'Yes Pecan': Companies Tap Obamamania For Ads Companies such as Ben & Jerry's and Pepsi are applying the rhetoric of hope and change to their own products. Also, President Obama's image is appearing on everything from Chia pets to bars of soap. How do you feel about the use of the president's image and message for marketing?
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'Yes Pecan': Companies Tap Obamamania For Ads

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'Yes Pecan': Companies Tap Obamamania For Ads

'Yes Pecan': Companies Tap Obamamania For Ads

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Slogans like "Yes, We Can" won president Obama the election. But you haven't heard the last of them. Ben and Jerry's is marketing a new flavor of ice cream called Yes, Pecan. Ooh, that hurts. Companies like Ben and Jerry's, IKEA, Pepsi and many others are all hoping to cash in on the popularity of the new president. And that means his image is showing up on everything from Chia pets to soap bars.

Are products bearing the president's image or messages selling in stores where you live? How do you feel about it? Our number here in Washington is 800-989-8255. Our email address is talk@npr.org. And you can join the conversation at our Web site, go to npr.org and click on Talk of the Nation. And joining us now from a studio in Dallas is Salah Boukadoum. He is the co-founder of MyObamaBar.com, which markets its products with the slogan - wait for this now - the audacity of soap.

(Soundbite of laughter)

NEARY: All right. Welcome to the show, Salah. Good to have you with us.

Mr. SALAH BOUKADOUM (Co-founder, MyObamaBar.com): Thank you, Lynn.

NEARY: So, I'm presuming that you were selling soap before, and then came up with this wonderful slogan afterwards or maybe not. How did this all come together?

Mr. BOUKADOUM: Well, you're right. We h-ve been selling all-natural soap products for actually just a few months. And when somebody on our team came up with the slogan, the audacity of soap, we knew we had to make an Obama bar product.

NEARY: Now wait. Did it start out kind of as a joke or were you pretty serious about it right from the start?

Mr. BOUKADOUM: It did start out as a joke, and we bantered about it for probably over a month before we actually got serious about making a product. But now, we're very glad that we did.

NEARY: So, does this just look like any old soap bar, or is there something especial about it?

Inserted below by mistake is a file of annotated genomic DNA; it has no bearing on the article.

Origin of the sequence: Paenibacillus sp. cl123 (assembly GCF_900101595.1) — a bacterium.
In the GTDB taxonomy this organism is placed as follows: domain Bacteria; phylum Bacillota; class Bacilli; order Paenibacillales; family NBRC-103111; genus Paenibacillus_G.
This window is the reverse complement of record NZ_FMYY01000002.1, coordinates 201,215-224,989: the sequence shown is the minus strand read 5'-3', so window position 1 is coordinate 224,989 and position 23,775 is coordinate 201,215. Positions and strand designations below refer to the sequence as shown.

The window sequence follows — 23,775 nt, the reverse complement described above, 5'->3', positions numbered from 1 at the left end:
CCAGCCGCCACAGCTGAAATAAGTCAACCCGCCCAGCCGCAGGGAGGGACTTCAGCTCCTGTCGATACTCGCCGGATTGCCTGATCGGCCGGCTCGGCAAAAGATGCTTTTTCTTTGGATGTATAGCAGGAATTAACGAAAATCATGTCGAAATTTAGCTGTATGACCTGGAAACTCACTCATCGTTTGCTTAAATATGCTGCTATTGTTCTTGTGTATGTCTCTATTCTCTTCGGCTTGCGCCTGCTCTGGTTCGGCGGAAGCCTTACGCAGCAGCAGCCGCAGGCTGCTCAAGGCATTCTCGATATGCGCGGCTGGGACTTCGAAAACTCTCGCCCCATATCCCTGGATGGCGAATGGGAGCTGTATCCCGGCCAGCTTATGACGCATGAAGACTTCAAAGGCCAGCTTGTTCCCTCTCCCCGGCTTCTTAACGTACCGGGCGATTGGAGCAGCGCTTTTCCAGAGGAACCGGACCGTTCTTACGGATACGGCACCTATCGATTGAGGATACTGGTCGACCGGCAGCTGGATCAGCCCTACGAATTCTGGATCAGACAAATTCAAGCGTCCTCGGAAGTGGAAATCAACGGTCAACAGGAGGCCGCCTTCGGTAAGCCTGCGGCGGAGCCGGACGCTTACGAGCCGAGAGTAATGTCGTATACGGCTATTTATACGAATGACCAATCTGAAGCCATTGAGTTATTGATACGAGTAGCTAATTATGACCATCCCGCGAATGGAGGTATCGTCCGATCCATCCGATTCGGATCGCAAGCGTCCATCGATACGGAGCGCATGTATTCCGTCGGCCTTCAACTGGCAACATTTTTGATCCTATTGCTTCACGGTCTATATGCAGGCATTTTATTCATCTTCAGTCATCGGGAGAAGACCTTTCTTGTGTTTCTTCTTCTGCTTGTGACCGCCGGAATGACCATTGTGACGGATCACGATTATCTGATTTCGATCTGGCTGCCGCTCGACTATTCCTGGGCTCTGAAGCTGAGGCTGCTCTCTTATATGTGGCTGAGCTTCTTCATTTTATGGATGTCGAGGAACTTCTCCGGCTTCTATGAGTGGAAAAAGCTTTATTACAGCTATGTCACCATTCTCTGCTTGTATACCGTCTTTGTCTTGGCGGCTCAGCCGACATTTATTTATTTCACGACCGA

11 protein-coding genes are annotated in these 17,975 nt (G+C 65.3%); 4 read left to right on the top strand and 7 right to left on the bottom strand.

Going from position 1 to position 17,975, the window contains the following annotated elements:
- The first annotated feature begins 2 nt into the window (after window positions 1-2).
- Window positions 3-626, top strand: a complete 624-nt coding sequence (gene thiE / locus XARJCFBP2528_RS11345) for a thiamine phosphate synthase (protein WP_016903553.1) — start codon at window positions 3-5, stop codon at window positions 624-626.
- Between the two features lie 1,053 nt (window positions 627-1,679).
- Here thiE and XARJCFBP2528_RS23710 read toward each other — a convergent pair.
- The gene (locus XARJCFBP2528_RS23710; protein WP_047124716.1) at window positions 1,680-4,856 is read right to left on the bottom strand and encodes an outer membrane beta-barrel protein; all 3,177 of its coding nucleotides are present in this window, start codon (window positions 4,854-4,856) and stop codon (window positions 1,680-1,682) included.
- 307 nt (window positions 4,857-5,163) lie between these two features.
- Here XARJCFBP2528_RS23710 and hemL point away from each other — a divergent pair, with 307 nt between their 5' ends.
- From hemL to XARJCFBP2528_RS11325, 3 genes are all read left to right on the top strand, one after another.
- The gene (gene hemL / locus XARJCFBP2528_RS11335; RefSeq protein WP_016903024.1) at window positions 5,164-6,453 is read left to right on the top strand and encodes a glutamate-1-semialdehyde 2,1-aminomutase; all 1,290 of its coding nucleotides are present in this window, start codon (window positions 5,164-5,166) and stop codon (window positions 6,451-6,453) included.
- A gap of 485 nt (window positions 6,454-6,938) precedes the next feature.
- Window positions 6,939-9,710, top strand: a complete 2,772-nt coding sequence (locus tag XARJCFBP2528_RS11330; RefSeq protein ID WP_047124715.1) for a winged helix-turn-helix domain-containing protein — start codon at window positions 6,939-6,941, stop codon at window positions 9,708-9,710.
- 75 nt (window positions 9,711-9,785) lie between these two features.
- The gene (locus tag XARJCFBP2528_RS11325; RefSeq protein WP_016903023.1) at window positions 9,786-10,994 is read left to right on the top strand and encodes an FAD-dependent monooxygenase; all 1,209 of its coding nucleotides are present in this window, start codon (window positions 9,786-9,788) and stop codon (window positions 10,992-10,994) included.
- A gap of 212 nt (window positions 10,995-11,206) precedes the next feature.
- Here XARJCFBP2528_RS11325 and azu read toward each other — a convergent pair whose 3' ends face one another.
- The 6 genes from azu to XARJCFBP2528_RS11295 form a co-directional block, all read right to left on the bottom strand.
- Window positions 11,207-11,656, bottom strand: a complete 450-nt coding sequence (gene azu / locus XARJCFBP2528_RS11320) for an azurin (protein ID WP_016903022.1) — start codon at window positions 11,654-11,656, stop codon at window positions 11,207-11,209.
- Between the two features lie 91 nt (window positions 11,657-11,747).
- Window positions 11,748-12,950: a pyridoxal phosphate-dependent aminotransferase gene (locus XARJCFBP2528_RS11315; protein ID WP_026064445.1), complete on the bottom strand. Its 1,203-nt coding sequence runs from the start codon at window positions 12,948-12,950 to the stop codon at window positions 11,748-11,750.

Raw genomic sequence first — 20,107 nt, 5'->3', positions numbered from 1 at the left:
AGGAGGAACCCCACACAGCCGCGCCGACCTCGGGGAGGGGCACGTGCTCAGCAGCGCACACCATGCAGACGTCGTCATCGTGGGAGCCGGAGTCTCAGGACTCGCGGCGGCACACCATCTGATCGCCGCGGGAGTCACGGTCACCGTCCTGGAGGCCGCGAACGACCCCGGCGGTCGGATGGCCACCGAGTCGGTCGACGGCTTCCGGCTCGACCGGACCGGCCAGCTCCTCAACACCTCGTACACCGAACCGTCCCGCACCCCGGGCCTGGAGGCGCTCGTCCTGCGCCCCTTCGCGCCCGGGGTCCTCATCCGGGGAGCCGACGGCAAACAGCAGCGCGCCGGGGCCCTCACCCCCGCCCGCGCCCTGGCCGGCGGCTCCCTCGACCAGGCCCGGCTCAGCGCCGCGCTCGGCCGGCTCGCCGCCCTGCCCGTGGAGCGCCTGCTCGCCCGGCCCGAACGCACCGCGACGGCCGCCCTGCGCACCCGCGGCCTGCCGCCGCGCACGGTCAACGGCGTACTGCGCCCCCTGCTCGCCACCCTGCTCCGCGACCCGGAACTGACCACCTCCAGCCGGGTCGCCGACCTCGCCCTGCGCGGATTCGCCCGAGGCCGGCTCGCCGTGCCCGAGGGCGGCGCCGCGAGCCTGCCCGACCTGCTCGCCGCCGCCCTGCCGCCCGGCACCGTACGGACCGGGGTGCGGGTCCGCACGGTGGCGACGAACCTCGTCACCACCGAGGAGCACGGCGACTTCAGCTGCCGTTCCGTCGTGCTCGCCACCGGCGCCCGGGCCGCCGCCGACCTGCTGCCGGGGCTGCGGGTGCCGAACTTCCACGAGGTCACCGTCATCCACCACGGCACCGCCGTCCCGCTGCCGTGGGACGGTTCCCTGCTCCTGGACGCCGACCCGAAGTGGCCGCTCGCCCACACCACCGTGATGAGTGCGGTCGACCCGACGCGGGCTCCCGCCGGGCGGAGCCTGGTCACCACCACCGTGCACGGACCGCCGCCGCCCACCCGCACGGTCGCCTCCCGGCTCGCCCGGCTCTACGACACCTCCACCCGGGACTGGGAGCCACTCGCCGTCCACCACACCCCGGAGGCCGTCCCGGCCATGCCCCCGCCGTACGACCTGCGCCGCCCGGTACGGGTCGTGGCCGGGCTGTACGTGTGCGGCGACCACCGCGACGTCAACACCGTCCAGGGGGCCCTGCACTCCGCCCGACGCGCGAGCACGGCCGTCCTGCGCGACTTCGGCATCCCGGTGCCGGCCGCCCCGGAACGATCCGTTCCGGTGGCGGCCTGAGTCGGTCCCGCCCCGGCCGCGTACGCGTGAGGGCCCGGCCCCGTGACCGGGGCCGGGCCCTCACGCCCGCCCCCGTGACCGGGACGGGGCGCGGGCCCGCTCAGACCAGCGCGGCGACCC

Mr. BOUKADOUM: No. I think there's a lot of special things about the soap. First of all, it's a really high-quality product. It's 100-percent natural, and they come eight really beautiful aromas. And they look really great. But also, we're trying to stay true to Obama's message, so we have a lot of charitable component to our company. We give 25 percent of the profits from Obama bar to the Yellow Ribbon fund there in Washington, D.C. And we also give a free bar of soap to anyone who places an order, if they will volunteer for one of Obama's initiatives.

NEARY: Well, that's great. Do they look different, the bars of soap? I mean, do they have his picture on it or something, or is it just the slogan that's really - connects it to Obama?

Mr. BOUKADOUM: No. It does have a hand-drawn likeness of Obama's face on the front, and it's of course, red, white and blue.

(Soundbite of laughter)

And every bar has its own special name and its own special slogan that relates somehow to Obama's campaign or presidency. Some of them are pretty tame and cute, like Lemongrass-roots Support for our lemongrass bar. And some of them are maybe a little bit provocative. We have one that says, cleans lipstick off a pig.

NEARY: Oh, wow. OK. And what kind of reaction have you had so far to this?

Mr. BOUKADOUM: People love these bars. We've gotten orders from almost all 50 states. And I think it's not just the Obama appeal but the bars themselves. If you see them and smell them, you really can't miss the experience. When you walk in to a room that has Obama bars in it, the whole place smells great.

NEARY: All right. I'm going to take one call. We've got Julie from San Jose on the line. Hi Julie. You there?

JULIE (Caller): Hi.

NEARY: Hi. Go ahead.

JULIE: Yeah, I've seen the soap bars. They're great. And I've also seen a myriad of T-shirts, and I just think it reflects, you know, such a wonderful, hopeful time. And I'm really, you know - I know that some people might think that it's egregious or materialistic, but I think just - it's great that there's so much enthusiasm, that there are so many people in the country that are excited about his presidency and excited about politics again. I think it's great, personally.

NEARY: Now, would you actually use this soap as soap, or would you just kind of buy it as a souvenir, if you were going to buy it?